In this unique book the author shares his experiences as a mental health specialist, and as a sufferer of PTSD. Illustrated with his own stunning wildlife photography that helped him on his journey to recovery, he hopes this book will inspire positivity and wellbeing for all.
Long overdue, this unique book is about wildlife photography, and the power it has to improve physical and mental wellbeing. Designed to appeal to a wide range of individuals, from beginners with very little photographic experience, through to those further along on their photographic journey, Wildlife Photography - saving my life one frame at a time offers practical help, tips and insight into the life of a professional photographer, who uses photography to help deal with his PTSD - brought on by a harrowing and traumatic experience whilst serving in the police force - and the physical reminders of various careers as soldier, mental health specialist, physical training instructor, and police officer.
With general tips and points about equipment, fieldcraft and techniques, this fabulously-illustrated book of over 200 colour images seamlessly aligns photography with creative suggestions around mindfulness, wellbeing and holism to create a blueprint for all, and especially anyone experiencing poor mental or physical health, who would like to express themselves creatively in the natural world.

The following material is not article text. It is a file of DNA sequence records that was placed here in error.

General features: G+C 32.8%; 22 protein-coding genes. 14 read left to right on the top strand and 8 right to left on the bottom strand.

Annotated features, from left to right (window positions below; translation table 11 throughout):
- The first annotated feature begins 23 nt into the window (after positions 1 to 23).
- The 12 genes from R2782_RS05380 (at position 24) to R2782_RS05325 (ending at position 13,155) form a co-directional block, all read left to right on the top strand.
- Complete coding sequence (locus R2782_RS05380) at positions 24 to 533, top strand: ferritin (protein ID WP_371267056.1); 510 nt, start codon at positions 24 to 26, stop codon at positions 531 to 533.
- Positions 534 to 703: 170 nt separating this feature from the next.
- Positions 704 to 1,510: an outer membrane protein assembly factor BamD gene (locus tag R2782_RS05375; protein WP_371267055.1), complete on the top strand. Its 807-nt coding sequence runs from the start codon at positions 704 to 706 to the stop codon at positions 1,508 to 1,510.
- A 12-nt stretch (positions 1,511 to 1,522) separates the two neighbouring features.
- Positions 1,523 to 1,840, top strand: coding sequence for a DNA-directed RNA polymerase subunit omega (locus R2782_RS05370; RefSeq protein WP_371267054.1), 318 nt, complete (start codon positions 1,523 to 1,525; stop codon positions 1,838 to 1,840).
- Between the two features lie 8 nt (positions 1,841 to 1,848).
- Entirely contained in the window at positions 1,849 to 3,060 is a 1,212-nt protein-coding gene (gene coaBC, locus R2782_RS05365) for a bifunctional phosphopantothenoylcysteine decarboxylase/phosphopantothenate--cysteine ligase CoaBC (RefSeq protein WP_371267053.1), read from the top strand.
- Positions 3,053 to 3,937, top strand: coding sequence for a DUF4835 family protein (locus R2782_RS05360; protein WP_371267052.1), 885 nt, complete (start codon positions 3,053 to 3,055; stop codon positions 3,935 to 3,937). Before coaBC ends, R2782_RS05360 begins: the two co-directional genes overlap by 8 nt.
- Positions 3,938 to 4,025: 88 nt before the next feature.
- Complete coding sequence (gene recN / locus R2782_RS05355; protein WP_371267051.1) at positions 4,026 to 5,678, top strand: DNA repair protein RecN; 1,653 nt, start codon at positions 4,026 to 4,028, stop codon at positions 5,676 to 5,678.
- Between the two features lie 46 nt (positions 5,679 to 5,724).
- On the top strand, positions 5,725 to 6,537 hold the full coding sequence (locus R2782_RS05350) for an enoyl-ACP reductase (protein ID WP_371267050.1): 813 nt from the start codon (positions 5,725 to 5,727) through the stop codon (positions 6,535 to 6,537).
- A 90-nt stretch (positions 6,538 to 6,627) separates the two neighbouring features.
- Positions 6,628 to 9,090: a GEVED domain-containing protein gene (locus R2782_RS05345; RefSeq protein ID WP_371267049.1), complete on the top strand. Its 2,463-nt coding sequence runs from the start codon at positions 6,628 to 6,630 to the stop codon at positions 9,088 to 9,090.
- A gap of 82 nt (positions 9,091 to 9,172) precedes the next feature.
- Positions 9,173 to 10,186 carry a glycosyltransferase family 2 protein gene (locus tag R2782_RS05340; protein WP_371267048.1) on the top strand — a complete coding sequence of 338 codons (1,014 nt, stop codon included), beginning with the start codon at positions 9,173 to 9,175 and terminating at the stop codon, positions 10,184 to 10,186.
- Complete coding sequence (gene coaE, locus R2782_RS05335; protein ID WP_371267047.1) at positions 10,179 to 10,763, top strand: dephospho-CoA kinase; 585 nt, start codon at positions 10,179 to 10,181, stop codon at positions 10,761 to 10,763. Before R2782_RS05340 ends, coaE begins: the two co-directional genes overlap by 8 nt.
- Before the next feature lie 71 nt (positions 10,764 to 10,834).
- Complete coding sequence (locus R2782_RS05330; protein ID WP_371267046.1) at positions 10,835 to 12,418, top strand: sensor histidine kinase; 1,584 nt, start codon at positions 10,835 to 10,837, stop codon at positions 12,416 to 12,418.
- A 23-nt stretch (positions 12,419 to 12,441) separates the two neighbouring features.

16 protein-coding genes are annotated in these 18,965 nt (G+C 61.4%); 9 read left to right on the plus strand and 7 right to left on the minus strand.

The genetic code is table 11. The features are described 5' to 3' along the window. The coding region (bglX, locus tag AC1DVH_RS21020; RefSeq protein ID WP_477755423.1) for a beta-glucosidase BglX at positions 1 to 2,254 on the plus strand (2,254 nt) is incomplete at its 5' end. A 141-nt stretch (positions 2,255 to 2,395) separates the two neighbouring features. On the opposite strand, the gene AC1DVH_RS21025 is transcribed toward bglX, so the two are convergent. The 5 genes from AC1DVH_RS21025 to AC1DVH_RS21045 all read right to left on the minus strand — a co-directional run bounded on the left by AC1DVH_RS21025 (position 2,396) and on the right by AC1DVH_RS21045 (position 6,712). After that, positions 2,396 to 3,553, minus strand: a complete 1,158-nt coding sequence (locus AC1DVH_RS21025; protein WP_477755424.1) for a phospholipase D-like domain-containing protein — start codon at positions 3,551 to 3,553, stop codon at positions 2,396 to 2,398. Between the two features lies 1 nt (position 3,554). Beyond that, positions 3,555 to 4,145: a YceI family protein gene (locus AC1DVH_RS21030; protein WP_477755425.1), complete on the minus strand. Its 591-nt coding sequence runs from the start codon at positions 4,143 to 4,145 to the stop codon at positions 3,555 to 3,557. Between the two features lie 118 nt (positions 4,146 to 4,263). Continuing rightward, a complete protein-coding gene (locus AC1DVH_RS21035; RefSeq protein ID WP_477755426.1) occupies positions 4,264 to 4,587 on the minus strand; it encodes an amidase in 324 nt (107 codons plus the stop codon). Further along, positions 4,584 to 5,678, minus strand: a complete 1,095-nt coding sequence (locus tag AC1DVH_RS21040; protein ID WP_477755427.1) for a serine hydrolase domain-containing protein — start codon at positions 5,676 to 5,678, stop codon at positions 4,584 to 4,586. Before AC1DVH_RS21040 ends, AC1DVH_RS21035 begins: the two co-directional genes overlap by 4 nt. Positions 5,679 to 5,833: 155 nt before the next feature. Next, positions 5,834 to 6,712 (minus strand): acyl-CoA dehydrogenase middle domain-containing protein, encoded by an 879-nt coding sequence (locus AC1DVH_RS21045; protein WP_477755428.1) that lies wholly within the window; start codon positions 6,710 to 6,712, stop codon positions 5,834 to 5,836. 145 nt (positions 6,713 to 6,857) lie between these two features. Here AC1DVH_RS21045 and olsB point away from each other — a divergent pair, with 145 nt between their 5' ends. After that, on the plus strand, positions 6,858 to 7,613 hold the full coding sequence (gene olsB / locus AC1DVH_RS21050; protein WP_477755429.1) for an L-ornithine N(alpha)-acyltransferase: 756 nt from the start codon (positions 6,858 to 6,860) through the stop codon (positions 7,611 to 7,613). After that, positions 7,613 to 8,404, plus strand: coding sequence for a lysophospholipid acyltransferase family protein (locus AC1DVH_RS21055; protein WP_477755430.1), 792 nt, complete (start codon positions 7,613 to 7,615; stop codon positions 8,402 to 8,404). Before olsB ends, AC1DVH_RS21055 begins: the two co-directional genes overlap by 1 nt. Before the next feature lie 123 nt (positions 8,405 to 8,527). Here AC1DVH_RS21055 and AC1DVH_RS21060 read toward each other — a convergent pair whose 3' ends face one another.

Powerful words from the heart mix with breathtaking, unique and original images of some of Britain's most elusive wildlife (and tantalising shots from photographic forays further afield) taken by an award-winning photographer and trauma survivor.
Join Paul Williams on his journey from rock bottom - and three suicide attempts - to his rediscovery of a life worth living; filled, as it is, with the wonder of wildlife, captured in his stunning images, and a new-found sense of peace and wellbeing.
About the author
Born in the Lake District, Paul's love for wildlife and landscapes stems from being surrounded by the wildness, diversity and beauty that Cumbria offers in abundance.
Paul joined the military at the age of 17, where he excelled in combat and intense physical roles. He went on to do a degree in mental health and later joined the police until PTSD and physical injuries forced him to leave in 2014. Paul is now a full time landscape and wildlife photographer, and has won a number of prestigious national and international photographic awards, as well as appearing on national television, and featuring regularly on radio.